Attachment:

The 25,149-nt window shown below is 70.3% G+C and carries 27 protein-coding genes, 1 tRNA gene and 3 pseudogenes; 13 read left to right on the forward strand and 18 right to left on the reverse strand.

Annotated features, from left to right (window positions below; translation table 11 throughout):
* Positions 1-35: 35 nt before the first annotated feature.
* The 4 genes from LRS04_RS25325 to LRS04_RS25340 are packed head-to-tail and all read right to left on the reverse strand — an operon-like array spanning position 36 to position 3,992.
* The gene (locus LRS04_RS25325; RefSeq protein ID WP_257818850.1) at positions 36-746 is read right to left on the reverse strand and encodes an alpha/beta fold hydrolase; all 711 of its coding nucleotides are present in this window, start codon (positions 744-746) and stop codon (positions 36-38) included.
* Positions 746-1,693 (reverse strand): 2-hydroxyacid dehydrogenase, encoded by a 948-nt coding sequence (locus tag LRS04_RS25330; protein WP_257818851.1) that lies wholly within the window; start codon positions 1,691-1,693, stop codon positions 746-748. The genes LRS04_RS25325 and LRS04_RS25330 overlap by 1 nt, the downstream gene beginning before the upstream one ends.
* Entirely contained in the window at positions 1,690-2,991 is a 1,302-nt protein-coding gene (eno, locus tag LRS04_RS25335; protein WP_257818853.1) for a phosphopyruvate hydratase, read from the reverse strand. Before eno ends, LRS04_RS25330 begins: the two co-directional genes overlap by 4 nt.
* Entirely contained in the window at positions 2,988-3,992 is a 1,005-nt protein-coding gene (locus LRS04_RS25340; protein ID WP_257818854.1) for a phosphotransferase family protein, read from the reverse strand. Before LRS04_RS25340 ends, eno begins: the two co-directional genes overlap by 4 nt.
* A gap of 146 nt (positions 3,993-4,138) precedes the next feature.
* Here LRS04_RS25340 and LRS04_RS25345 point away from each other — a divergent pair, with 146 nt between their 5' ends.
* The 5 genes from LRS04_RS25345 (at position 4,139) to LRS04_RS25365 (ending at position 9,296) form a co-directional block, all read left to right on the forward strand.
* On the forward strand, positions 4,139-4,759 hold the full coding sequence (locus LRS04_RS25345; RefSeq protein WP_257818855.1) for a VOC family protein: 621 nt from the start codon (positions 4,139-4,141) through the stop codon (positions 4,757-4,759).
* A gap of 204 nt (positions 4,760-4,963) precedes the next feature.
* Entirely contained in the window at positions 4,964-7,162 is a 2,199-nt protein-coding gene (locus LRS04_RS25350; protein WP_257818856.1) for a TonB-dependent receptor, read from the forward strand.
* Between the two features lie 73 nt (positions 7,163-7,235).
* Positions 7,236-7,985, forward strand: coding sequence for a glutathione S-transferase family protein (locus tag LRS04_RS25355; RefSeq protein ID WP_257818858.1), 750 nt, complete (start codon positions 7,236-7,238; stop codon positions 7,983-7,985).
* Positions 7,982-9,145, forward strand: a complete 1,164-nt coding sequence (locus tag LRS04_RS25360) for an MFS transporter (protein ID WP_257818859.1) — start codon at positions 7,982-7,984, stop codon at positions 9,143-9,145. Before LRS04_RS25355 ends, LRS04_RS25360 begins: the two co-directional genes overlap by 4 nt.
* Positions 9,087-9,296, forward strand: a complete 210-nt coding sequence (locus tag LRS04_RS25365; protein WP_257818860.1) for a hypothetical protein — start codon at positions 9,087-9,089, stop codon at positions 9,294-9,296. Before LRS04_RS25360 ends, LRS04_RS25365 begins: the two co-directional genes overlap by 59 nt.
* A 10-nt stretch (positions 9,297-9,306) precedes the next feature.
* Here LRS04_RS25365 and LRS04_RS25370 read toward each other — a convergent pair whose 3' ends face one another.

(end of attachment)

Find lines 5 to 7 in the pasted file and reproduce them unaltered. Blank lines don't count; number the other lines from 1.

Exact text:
* The gene (locus LRS04_RS25325; RefSeq protein ID WP_257818850.1) at positions 36-746 is read right to left on the reverse strand and encodes an alpha/beta fold hydrolase; all 711 of its coding nucleotides are present in this window, start codon (positions 744-746) and stop codon (positions 36-38) included.
* Positions 746-1,693 (reverse strand): 2-hydroxyacid dehydrogenase, encoded by a 948-nt coding sequence (locus tag LRS04_RS25330; protein WP_257818851.1) that lies wholly within the window; start codon positions 1,691-1,693, stop codon positions 746-748. The genes LRS04_RS25325 and LRS04_RS25330 overlap by 1 nt, the downstream gene beginning before the upstream one ends.
* Entirely contained in the window at positions 1,690-2,991 is a 1,302-nt protein-coding gene (eno, locus tag LRS04_RS25335; protein WP_257818853.1) for a phosphopyruvate hydratase, read from the reverse strand. Before eno ends, LRS04_RS25330 begins: the two co-directional genes overlap by 4 nt.